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Pursuing perfection

December 23, 2009

Pursuing perfection, originally uploaded by Thoroughly Good.

I woke at 8.00am feeling very excited despite the hangover from the night before.

Me and Significant Other had been investigating a technical thing on the internet. It tested out our theories and provided a very useful piece of learning. It might even have been an educating experience.

There was just one problem. It was a work thing.

I’d booked leave from work to start from last Thursday. I’d wanted to make sure I was fully prepared for the holidays. I really look forward to them. I always like holidays. I appreciate the opportunity to relax especially when I’m at home.  Things were going well until I foolishly checked my email the other day.

What that email succeeded in doing was promoting a sense of guilt. It also laid down a bit of a gauntlet. There was nothing in the email which demanded my immediate attention, let alone me working during my leave. There were no urgent calls on my mobile. No one screamed down the phone. It was an email flicking a switch in my mind .. everything isn’t absolutely perfect yet.

That’s why I ended up spending the next 36 hours thinking over various different ways of resolving what I perceived to be the problem. To go into the details here and now would be both boring and almost certainly professional suicide. The long and the short of it however, was how the resolution of the problem – a mere four lines of at first sight impenetrable web server code – occupied my mind during that time I’d initially booked as leave from work.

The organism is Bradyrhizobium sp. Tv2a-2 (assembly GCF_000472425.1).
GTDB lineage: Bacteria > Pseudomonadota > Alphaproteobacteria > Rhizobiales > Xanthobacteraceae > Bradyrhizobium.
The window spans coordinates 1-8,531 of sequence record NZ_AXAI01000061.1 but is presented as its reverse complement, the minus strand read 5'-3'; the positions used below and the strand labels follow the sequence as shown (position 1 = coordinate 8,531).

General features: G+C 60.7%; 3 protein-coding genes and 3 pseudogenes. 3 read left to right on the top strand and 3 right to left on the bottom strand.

On one level it’s something I’m used to. On another I don’t like it at all. It’s not without good reason friends and family say to me “like father/mother like son”. It’s what us Jacobs do. We don’t easily delineate between work and pleasure. One bleeds into the other. And it’s because of that necks get stiff and shiatsu therapists get work.

As it happens, the solution me and Significant Other arrived at was something of a delicious one. Delicious largely because he and I were working together on it, discovering stuff and making stuff work. Both of our inner geeks were coming to the fore.

But more than that, it was the bigger question which was posed by process of finding a solution.

At what point is it OK to shut the laptop down and actually enjoy time off guilt free? Is the desire to make sure everything’s covered a measure of inefficiencies or an illustration of still latent obsessive-compulsive tendencies? Why does work define us all to the extent it does?

The answer is complex and pointless at a time like this.

It’s Christmas. It’s the holidays. It’s time to indulge. It’s time to movies. It’s also time to ice the homemade Christmas cake I made last year.

Merry Christmas.

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